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Your baby


Week 1
The egg from which the baby will develop has not yet been released. At this point, pregnancy is only a hope!


Week 2
A ripe egg pops out of the ovary and travels through the Fallopian tube. If it encounters sperm cells within the next 24 hours, it can be fertilized.
Each spermatozoon contributes half of the genetic material, including the X or Y chromosome that determines the sex of the unborn child. Whether the baby will be a boy or a girl is not decided until the chromosomes from the egg and sperm combine.
At this time, the child's hair and eye color as well as hundreds of other genetic traits are irrevocably decided. The cell that arises from this combination of the egg cell and the sperm cell already contains the new person's entire genetic legacy.
Week 2 is also called the "blastocystic" or "pre-embryonic" stage. It begins with the release of the egg and ends with the beginning of embryo formation.


Week 3
The egg is developing. You are becoming the mother of one or more children (if there are twins). After the third week, the embryo implants in the uterus. Implantation is not complete until the 26th or 27th day. The embryo is less than a millimeter long.
The placenta forms: The blood vessels in the endometrium branch and intertwine with the mother's. Within the uterus, the "envelope" surrounding the embryo is formed. It is called the amnion or amniotic sac.


Week 4
The embryo is now as large as a tiny seed and barely one millimeter long. The placenta is growing. The blood vessels in the endometrium intertwine with the mother's.
The amniotic sac grows along with the embryo. It contains amniotic fluid that protects the embryo from injuries and provides the ideal temperature for growth.
The outside of the embryo is in close contact with the uterine wall and is nourished via the mother's nutrient-laden blood.


Week 5
The embryonic cells organize themselves into the three embryonic layers from which all of the child's organs and parts will later develop.
The skeleton and muscles-including the heart -, circulatory system, kidneys, and sex glands develop from the middle layer. The outer layer becomes the nervous system, sensory organs, skin, body hair, nails, and hair. The digestive and respiratory systems arise from the innermost layer.


Week 6
At this stage, the embryo is the size of a grain of rice.
Along with all the major organs, the umbilical cord develops, forming a lifeline between you and your baby. The connection between the mother's and child's circulation continues as the child's circulatory system develops further. You can see your baby's heart beat on an ultrasound scan or hear it by means of Doppler sound waves.


Week 7
The upper and lower limbs are already visible.
In the seventh week, the pancreas, kidneys, and cerebral cortex develop. You can see your baby's profile: eyes, mouth, nose, and ears are becoming increasingly well defined. Rudimentary kidneys and lungs are already present. The heart is now twice as large and the intestines and bladder meet in a shared excretory organ, the cloacae. The umbilical cord is already fully formed.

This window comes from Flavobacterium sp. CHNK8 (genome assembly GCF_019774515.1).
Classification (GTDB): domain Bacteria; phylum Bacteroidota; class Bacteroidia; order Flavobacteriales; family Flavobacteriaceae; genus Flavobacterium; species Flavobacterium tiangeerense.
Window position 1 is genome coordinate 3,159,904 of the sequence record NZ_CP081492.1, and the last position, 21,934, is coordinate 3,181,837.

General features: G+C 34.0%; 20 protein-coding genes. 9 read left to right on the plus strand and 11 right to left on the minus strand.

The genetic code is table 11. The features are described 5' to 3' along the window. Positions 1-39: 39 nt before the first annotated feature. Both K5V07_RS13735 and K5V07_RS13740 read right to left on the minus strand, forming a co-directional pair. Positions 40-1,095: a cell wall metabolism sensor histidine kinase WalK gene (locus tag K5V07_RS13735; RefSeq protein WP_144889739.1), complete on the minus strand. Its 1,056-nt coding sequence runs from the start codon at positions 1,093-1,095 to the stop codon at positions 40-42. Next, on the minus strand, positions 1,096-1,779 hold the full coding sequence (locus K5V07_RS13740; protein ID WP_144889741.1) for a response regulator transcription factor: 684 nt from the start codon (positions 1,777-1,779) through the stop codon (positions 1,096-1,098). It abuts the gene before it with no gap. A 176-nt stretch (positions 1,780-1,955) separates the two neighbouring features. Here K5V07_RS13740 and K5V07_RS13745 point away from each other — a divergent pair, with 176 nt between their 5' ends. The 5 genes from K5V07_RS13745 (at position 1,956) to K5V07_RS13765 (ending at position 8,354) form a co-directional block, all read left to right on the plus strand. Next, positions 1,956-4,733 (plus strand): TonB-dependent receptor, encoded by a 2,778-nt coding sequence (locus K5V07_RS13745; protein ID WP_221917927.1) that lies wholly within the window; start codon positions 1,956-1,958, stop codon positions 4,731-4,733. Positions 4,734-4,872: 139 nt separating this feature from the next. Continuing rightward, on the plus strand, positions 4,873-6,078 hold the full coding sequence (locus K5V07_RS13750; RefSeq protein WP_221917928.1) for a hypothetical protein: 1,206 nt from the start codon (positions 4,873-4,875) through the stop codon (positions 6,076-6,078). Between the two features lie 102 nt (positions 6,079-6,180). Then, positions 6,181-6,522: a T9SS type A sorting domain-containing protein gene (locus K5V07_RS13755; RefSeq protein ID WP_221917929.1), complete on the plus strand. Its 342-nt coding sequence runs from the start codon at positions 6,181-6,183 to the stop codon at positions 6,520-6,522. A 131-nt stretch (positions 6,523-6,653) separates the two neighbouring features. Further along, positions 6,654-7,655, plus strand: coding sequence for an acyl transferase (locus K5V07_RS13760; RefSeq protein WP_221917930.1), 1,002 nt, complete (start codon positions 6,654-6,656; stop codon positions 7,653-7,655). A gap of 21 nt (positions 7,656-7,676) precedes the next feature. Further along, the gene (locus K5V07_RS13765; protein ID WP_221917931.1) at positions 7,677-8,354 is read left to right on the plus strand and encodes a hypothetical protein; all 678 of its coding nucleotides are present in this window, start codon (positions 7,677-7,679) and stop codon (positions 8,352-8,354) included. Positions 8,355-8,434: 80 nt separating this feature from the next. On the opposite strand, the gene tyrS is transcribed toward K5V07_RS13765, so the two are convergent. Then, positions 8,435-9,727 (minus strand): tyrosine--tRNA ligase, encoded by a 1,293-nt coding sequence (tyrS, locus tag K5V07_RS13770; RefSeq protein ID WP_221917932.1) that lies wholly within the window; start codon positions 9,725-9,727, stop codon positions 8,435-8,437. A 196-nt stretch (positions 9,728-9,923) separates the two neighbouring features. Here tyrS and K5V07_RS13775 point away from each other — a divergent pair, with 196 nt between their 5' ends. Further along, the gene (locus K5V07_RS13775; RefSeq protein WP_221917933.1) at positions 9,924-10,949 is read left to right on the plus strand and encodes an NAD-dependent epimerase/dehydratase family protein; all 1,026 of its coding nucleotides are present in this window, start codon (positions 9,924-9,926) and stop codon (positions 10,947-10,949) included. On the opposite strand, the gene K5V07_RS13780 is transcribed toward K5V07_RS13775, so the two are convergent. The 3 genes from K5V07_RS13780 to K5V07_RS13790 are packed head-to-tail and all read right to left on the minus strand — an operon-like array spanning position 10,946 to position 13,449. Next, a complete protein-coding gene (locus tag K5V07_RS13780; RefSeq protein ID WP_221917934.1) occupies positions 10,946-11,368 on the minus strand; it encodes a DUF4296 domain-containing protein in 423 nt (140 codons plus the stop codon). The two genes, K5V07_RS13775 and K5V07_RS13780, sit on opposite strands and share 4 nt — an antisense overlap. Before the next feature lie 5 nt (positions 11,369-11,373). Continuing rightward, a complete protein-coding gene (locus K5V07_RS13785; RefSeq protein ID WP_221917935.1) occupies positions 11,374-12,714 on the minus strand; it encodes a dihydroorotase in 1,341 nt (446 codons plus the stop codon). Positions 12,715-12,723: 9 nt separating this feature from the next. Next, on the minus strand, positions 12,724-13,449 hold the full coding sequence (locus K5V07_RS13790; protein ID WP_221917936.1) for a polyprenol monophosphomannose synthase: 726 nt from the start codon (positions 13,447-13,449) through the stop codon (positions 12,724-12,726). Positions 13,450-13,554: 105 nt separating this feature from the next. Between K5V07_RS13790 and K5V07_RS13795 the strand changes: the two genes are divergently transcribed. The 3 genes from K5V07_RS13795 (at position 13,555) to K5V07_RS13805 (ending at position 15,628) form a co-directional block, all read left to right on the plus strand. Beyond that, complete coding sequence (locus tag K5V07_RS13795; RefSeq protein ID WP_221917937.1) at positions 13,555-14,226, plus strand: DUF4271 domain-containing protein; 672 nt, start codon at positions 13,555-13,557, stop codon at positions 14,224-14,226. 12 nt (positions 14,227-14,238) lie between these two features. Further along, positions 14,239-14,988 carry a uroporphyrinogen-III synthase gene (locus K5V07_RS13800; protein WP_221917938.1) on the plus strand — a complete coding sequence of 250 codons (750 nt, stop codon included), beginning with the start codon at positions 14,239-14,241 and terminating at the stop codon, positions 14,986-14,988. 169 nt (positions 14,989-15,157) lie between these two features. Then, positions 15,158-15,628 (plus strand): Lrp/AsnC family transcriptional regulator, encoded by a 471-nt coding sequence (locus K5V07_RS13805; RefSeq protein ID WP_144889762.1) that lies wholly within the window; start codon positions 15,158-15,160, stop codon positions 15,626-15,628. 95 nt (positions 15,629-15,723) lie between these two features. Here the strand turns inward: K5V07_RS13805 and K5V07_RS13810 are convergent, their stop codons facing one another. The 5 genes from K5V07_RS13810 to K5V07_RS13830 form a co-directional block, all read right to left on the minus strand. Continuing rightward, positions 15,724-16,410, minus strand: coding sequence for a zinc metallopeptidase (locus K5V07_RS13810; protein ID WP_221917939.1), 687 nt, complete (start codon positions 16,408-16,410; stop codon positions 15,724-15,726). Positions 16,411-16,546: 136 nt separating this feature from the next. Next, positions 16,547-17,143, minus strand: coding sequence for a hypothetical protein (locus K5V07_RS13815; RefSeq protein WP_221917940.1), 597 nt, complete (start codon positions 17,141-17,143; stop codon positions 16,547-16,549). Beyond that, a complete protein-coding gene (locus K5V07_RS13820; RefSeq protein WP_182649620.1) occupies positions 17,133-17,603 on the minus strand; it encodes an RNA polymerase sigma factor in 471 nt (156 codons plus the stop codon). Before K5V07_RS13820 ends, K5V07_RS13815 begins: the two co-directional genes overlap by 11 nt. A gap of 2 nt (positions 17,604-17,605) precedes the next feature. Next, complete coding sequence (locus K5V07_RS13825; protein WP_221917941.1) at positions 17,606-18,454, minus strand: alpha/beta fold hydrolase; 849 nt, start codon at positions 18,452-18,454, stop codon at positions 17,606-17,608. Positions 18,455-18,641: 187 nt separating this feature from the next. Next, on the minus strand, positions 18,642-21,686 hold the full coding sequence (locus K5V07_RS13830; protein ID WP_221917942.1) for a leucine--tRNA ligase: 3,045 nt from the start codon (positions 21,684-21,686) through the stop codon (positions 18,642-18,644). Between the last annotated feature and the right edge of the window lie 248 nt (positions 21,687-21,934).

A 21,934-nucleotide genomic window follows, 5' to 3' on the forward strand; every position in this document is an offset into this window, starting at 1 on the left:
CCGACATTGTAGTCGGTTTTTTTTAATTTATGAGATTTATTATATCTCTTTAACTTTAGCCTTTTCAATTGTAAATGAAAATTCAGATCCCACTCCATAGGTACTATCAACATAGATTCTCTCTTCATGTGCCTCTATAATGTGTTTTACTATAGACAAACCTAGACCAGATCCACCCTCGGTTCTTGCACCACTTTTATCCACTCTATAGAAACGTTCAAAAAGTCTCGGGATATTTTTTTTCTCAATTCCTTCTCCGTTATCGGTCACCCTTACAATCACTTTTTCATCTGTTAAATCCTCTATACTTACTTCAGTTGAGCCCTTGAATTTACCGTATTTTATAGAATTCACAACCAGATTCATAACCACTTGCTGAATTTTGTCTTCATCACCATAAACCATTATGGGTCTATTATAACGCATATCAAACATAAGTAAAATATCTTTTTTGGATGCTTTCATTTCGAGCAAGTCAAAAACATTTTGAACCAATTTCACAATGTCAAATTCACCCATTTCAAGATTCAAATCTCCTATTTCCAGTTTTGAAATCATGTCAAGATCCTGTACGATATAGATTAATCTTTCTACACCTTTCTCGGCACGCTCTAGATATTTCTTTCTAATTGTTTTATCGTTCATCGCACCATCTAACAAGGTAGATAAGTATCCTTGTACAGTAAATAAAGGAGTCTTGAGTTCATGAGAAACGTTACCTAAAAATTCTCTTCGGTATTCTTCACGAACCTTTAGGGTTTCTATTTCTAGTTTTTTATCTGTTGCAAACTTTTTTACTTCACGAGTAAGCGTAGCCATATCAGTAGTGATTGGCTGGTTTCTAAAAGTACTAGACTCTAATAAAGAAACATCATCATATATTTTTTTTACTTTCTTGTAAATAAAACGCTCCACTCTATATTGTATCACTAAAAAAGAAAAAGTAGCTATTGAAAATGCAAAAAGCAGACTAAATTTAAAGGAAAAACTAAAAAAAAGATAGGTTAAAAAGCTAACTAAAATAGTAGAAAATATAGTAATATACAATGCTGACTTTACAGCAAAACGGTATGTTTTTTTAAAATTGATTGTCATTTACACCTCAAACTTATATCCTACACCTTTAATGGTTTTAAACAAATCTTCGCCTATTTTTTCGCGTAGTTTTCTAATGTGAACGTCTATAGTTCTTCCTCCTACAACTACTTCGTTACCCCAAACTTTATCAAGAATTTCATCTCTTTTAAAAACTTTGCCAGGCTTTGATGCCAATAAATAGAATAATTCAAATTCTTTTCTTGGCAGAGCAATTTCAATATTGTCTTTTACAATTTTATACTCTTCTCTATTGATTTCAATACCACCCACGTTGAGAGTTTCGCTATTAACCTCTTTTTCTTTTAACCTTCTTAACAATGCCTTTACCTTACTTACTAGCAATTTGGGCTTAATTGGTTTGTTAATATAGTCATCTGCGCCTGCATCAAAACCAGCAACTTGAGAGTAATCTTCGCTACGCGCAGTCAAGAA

Week 8
The embryo measures 14 to 20 mm. All internal organs have formed. The heart and liver are relatively large and nearly fill the abdominal cavity. The liver accounts for ten percent of the body weight: during the fetal stage it will be responsible for all blood cell production. The spinal column and vertebrae gradually develop. The umbilical cord is also strikingly large, because it contains part of the embryonic intestines. The head grows bigger.


Week 9
The embryo is now fully formed and is called a fetus. There is a clear separation between the head and chest, which can easily be distinguished on an ultrasound image. Arms and legs become recognizable. The limbs grow longer and bend at the elbows, knees, wrists, and ankles.
The heart is divided into a right and left chamber, and beats with a pulse of 120-180 per minute. The thyroid gland grows in its final location. The cloaca divides into the anorectal canal in the back and the urogenital tract in the front.


Week 10
The child's head now takes up one-third of the body.
In the brain, the corpus callosum-the nerve structure that joins the two halves of the brain-forms. Bones, muscles, nerves, and vascular trunks begin to develop. The first tooth buds, from which the baby teeth will later grow, become visible. The external genitalia form.


Week 11
In week 11 a critical milestone is reached: your baby is now through the critical period of development.
In the male genitalia, the glans develops; in females the outlines of the uterus can be seen. In the pancreas, the islets of Langerhans form. These are the clusters of cells that produce insulin.


Week 12
The bones, which are still soft cartilage, take form and the fingernails grow longer. Your baby can now move its tiny fingers! However, it is still too small for you to notice its movements.
In the next six months, the baby develops further and gains length and weight. The placenta handles the fetus' vital functions. It supplies the baby with the necessary hormones, and filters oxygen and nutrients from the bloodstream through the umbilical cord, allowing the baby to grow.
Page created on: 03/09/2012
Last modified on: 03/09/2012
 
 
 
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